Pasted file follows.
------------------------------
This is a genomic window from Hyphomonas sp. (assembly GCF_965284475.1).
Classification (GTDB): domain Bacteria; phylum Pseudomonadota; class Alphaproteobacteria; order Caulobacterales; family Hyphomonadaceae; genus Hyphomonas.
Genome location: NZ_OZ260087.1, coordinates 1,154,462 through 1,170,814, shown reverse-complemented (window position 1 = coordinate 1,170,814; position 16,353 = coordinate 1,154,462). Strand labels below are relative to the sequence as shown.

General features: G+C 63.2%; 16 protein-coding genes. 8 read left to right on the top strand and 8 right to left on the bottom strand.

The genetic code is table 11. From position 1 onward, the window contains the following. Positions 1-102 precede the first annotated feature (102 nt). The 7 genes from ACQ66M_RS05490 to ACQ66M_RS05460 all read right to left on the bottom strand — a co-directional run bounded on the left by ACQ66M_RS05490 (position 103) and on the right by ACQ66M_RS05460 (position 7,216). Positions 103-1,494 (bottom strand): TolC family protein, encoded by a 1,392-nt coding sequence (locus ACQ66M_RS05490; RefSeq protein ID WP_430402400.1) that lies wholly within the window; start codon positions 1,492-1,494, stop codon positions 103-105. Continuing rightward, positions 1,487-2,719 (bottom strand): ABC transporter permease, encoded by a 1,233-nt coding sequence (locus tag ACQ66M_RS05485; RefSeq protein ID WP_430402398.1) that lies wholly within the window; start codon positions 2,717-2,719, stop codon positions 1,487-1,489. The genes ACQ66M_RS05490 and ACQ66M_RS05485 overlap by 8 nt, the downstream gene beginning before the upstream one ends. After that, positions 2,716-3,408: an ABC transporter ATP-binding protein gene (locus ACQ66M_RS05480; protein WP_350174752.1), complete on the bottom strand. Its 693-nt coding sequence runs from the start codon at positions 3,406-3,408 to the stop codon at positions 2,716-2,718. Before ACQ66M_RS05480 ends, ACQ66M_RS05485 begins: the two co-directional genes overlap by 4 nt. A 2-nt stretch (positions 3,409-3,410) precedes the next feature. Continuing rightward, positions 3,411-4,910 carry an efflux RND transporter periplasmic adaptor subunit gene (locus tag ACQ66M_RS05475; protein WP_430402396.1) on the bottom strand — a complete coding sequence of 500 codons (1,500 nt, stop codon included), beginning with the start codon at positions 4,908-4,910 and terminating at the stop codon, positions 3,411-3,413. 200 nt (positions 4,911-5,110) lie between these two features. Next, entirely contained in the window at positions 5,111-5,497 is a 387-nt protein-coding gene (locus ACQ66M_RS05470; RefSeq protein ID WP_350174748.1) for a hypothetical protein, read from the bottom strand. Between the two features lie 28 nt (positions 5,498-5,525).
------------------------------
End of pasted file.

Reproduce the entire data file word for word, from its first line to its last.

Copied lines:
This is a genomic window from Hyphomonas sp. (assembly GCF_965284475.1).
Classification (GTDB): domain Bacteria; phylum Pseudomonadota; class Alphaproteobacteria; order Caulobacterales; family Hyphomonadaceae; genus Hyphomonas.
Genome location: NZ_OZ260087.1, coordinates 1,154,462 through 1,170,814, shown reverse-complemented (window position 1 = coordinate 1,170,814; position 16,353 = coordinate 1,154,462). Strand labels below are relative to the sequence as shown.

General features: G+C 63.2%; 16 protein-coding genes. 8 read left to right on the top strand and 8 right to left on the bottom strand.

The genetic code is table 11. From position 1 onward, the window contains the following. Positions 1-102 precede the first annotated feature (102 nt). The 7 genes from ACQ66M_RS05490 to ACQ66M_RS05460 all read right to left on the bottom strand — a co-directional run bounded on the left by ACQ66M_RS05490 (position 103) and on the right by ACQ66M_RS05460 (position 7,216). Positions 103-1,494 (bottom strand): TolC family protein, encoded by a 1,392-nt coding sequence (locus ACQ66M_RS05490; RefSeq protein ID WP_430402400.1) that lies wholly within the window; start codon positions 1,492-1,494, stop codon positions 103-105. Continuing rightward, positions 1,487-2,719 (bottom strand): ABC transporter permease, encoded by a 1,233-nt coding sequence (locus tag ACQ66M_RS05485; RefSeq protein ID WP_430402398.1) that lies wholly within the window; start codon positions 2,717-2,719, stop codon positions 1,487-1,489. The genes ACQ66M_RS05490 and ACQ66M_RS05485 overlap by 8 nt, the downstream gene beginning before the upstream one ends. After that, positions 2,716-3,408: an ABC transporter ATP-binding protein gene (locus ACQ66M_RS05480; protein WP_350174752.1), complete on the bottom strand. Its 693-nt coding sequence runs from the start codon at positions 3,406-3,408 to the stop codon at positions 2,716-2,718. Before ACQ66M_RS05480 ends, ACQ66M_RS05485 begins: the two co-directional genes overlap by 4 nt. A 2-nt stretch (positions 3,409-3,410) precedes the next feature. Continuing rightward, positions 3,411-4,910 carry an efflux RND transporter periplasmic adaptor subunit gene (locus tag ACQ66M_RS05475; protein WP_430402396.1) on the bottom strand — a complete coding sequence of 500 codons (1,500 nt, stop codon included), beginning with the start codon at positions 4,908-4,910 and terminating at the stop codon, positions 3,411-3,413. 200 nt (positions 4,911-5,110) lie between these two features. Next, entirely contained in the window at positions 5,111-5,497 is a 387-nt protein-coding gene (locus ACQ66M_RS05470; RefSeq protein ID WP_350174748.1) for a hypothetical protein, read from the bottom strand. Between the two features lie 28 nt (positions 5,498-5,525).